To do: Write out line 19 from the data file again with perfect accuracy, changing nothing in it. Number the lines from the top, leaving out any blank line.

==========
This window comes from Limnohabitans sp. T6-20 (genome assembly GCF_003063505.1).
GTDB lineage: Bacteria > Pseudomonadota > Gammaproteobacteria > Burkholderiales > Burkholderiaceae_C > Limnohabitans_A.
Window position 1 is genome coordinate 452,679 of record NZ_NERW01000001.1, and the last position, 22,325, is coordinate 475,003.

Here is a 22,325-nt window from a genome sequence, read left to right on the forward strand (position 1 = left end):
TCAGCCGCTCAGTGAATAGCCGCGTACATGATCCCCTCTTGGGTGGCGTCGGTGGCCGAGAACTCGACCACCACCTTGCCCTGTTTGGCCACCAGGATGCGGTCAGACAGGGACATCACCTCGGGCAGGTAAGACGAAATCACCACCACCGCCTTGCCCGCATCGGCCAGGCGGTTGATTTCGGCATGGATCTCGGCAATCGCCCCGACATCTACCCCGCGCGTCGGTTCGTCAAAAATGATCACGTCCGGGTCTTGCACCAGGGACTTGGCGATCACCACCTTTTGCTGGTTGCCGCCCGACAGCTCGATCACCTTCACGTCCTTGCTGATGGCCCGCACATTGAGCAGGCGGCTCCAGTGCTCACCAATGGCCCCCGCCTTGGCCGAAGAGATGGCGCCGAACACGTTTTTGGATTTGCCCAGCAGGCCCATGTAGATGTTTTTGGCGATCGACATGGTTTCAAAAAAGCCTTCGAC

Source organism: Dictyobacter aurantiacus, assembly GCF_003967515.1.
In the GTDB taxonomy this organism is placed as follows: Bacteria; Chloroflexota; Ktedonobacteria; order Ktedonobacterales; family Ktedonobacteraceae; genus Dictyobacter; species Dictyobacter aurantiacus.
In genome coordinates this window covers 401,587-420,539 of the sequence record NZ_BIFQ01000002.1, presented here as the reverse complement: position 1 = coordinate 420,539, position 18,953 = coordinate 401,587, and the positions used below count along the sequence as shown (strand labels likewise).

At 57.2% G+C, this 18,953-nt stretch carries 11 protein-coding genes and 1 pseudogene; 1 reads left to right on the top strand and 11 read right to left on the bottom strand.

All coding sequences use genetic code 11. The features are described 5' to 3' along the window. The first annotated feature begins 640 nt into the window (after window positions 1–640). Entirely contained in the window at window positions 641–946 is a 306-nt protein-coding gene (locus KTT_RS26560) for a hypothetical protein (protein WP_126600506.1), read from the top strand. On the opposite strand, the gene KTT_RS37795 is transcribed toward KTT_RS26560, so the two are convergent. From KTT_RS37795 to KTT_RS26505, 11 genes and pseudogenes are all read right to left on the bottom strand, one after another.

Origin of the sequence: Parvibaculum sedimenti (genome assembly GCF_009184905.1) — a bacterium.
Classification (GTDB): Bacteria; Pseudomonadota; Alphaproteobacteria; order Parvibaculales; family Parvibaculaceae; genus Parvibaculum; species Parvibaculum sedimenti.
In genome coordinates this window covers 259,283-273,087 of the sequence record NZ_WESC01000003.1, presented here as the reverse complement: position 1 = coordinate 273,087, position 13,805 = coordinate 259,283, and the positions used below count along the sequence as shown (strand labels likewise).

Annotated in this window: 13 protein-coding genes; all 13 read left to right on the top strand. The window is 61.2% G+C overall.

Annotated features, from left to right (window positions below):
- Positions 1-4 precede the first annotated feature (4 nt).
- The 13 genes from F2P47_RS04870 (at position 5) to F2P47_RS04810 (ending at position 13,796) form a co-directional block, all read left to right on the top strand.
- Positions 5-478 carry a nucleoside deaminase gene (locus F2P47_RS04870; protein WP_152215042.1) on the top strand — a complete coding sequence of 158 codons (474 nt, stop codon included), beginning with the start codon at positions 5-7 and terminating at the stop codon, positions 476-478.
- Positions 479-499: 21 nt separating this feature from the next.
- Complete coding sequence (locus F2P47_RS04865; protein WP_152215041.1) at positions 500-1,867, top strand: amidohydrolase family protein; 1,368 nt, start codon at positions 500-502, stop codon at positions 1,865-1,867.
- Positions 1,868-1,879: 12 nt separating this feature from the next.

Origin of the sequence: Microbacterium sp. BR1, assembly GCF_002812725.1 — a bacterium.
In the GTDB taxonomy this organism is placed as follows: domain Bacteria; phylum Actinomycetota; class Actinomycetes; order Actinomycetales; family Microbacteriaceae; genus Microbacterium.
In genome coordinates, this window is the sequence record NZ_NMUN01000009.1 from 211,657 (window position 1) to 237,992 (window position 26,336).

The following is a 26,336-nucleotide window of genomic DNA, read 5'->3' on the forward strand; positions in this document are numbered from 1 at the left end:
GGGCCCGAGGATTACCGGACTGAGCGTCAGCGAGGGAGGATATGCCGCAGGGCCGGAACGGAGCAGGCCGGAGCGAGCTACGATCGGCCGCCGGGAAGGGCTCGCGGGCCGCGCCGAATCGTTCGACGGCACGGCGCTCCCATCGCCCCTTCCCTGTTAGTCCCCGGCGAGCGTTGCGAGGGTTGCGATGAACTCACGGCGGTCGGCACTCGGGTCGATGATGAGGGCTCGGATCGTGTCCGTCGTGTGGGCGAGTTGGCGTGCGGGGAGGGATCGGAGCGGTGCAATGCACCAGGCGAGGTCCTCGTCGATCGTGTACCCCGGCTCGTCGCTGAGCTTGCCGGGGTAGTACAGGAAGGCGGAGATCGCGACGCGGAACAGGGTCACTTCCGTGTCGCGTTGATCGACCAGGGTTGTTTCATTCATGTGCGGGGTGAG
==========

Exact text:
- Positions 479-499: 21 nt separating this feature from the next.